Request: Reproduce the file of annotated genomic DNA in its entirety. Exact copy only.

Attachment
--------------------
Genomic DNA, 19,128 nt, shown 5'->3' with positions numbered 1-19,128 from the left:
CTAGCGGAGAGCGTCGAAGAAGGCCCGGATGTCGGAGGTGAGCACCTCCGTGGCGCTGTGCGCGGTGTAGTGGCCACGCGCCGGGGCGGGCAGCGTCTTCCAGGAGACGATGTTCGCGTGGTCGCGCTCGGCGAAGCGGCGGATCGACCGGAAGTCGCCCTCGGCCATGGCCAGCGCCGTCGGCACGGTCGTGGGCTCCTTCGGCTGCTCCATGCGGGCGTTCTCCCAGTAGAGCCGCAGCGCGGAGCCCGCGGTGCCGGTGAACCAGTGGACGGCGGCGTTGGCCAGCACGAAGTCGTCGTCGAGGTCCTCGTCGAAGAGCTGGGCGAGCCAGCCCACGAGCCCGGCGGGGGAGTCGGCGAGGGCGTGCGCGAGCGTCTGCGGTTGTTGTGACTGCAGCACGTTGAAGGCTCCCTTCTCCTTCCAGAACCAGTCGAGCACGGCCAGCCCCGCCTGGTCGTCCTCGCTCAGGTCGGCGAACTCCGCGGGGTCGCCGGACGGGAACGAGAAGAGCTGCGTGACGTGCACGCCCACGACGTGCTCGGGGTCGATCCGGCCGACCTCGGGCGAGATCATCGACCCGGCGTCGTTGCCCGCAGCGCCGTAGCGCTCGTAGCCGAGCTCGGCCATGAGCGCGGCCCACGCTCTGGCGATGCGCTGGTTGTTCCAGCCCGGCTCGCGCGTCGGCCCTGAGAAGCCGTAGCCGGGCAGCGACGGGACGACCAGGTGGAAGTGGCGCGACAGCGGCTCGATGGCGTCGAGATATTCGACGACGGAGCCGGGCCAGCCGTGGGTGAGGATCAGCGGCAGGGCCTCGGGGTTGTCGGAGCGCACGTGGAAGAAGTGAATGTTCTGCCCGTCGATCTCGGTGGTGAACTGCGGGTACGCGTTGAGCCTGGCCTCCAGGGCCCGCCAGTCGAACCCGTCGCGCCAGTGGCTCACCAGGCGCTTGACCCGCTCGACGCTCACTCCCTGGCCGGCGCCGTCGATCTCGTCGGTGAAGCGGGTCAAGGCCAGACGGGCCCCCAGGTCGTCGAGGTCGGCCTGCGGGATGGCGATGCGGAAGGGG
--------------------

Genomic DNA, 19,128 nt, shown 5'->3' with positions numbered 1-19,128 from the left:
CTAGCGGAGAGCGTCGAAGAAGGCCCGGATGTCGGAGGTGAGCACCTCCGTGGCGCTGTGCGCGGTGTAGTGGCCACGCGCCGGGGCGGGCAGCGTCTTCCAGGAGACGATGTTCGCGTGGTCGCGCTCGGCGAAGCGGCGGATCGACCGGAAGTCGCCCTCGGCCATGGCCAGCGCCGTCGGCACGGTCGTGGGCTCCTTCGGCTGCTCCATGCGGGCGTTCTCCCAGTAGAGCCGCAGCGCGGAGCCCGCGGTGCCGGTGAACCAGTGGACGGCGGCGTTGGCCAGCACGAAGTCGTCGTCGAGGTCCTCGTCGAAGAGCTGGGCGAGCCAGCCCACGAGCCCGGCGGGGGAGTCGGCGAGGGCGTGCGCGAGCGTCTGCGGTTGTTGTGACTGCAGCACGTTGAAGGCTCCCTTCTCCTTCCAGAACCAGTCGAGCACGGCCAGCCCCGCCTGGTCGTCCTCGCTCAGGTCGGCGAACTCCGCGGGGTCGCCGGACGGGAACGAGAAGAGCTGCGTGACGTGCACGCCCACGACGTGCTCGGGGTCGATCCGGCCGACCTCGGGCGAGATCATCGACCCGGCGTCGTTGCCCGCAGCGCCGTAGCGCTCGTAGCCGAGCTCGGCCATGAGCGCGGCCCACGCTCTGGCGATGCGCTGGTTGTTCCAGCCCGGCTCGCGCGTCGGCCCTGAGAAGCCGTAGCCGGGCAGCGACGGGACGACCAGGTGGAAGTGGCGCGACAGCGGCTCGATGGCGTCGAGATATTCGACGACGGAGCCGGGCCAGCCGTGGGTGAGGATCAGCGGCAGGGCCTCGGGGTTGTCGGAGCGCACGTGGAAGAAGTGAATGTTCTGCCCGTCGATCTCGGTGGTGAACTGCGGGTACGCGTTGAGCCTGGCCTCCAGGGCCCGCCAGTCGAACCCGTCGCGCCAGTGGCTCACCAGGCGCTTGACCCGCTCGACGCTCACTCCCTGGCCGGCGCCGTCGATCTCGTCGGTGAAGCGGGTCAAGGCCAGACGGGCCCCCAGGTCGTCGAGGTCGGCCTGCGGGATGGCGATGCGGAAGGGG